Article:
Mahbubani, a Singaporean scholar and diplomat, came to prominence a decade ago with his book Can Asians Think? which warned of a growing cultural and geopolitical divide between the East and the West. In this eloquent and searching portrait of today’s transforming global order, he is more optimistic, arguing that the world is only a few steps away from a global governance system that will unite regions, civilizations, and great powers. Behind this “great convergence” is the transformative power of economic modernization and the birth of a global middle class. In Asia alone, 500 million people have recently emerged from poverty, and that number will swell to roughly 1.75 billion by the end of the decade. What Mahbubani finds striking is the consistency of middle-class values and aspirations in disparate settings: most of the world’s people live outside of the West, but they increasingly want the same things and embrace the same ideals as people in the West. As Mahbubani might admit, the weak link in this optimist narrative is the actual hard work of diplomacy and the uncertain ability of states to act in their enlightened self-interest.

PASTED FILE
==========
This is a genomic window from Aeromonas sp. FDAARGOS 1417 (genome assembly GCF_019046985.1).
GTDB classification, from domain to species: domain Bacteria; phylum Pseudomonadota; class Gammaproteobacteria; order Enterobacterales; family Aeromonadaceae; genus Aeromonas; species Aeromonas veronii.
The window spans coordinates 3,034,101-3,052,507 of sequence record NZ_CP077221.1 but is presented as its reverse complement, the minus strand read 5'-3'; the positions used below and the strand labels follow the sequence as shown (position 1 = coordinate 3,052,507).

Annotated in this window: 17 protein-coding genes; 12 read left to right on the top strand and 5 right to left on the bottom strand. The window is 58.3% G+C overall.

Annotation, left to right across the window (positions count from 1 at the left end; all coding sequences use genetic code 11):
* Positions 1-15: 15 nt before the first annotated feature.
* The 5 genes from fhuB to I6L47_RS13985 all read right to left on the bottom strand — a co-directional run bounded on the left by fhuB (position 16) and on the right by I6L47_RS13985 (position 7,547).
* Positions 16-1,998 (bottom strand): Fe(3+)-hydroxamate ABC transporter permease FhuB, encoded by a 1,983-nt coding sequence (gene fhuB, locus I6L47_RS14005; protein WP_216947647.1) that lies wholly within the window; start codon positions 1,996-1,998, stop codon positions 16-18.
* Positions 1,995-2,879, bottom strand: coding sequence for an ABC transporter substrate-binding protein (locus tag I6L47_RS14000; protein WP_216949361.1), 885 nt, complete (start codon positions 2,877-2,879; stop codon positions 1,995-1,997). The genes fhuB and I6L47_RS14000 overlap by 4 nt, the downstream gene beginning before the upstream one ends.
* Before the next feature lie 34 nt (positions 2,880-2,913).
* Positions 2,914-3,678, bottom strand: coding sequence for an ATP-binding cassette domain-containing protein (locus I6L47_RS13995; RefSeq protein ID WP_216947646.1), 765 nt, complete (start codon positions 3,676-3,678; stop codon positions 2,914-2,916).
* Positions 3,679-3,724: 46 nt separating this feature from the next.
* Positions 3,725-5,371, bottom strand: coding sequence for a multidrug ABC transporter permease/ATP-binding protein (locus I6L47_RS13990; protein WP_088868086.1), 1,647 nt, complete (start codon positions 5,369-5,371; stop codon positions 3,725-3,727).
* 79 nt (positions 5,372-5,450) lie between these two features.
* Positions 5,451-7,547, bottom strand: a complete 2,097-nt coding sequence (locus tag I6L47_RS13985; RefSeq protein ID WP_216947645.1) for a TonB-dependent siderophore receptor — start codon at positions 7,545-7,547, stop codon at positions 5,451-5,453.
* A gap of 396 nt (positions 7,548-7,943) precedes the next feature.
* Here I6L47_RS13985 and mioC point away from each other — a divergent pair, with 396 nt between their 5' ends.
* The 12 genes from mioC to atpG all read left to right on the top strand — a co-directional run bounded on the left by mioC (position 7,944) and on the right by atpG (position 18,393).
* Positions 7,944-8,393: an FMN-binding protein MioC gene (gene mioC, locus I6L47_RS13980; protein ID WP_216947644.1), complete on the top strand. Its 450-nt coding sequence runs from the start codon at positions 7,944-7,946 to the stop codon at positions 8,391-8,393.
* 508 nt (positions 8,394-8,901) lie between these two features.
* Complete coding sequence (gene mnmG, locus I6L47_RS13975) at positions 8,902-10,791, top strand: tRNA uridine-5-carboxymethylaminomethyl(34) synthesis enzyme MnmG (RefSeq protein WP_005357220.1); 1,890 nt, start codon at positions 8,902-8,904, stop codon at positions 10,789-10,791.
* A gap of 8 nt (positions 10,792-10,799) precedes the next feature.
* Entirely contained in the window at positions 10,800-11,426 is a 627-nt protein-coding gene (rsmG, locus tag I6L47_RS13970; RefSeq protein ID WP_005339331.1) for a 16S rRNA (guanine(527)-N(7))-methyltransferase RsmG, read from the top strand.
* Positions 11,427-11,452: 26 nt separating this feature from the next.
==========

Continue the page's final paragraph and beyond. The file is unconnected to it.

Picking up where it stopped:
In This Review
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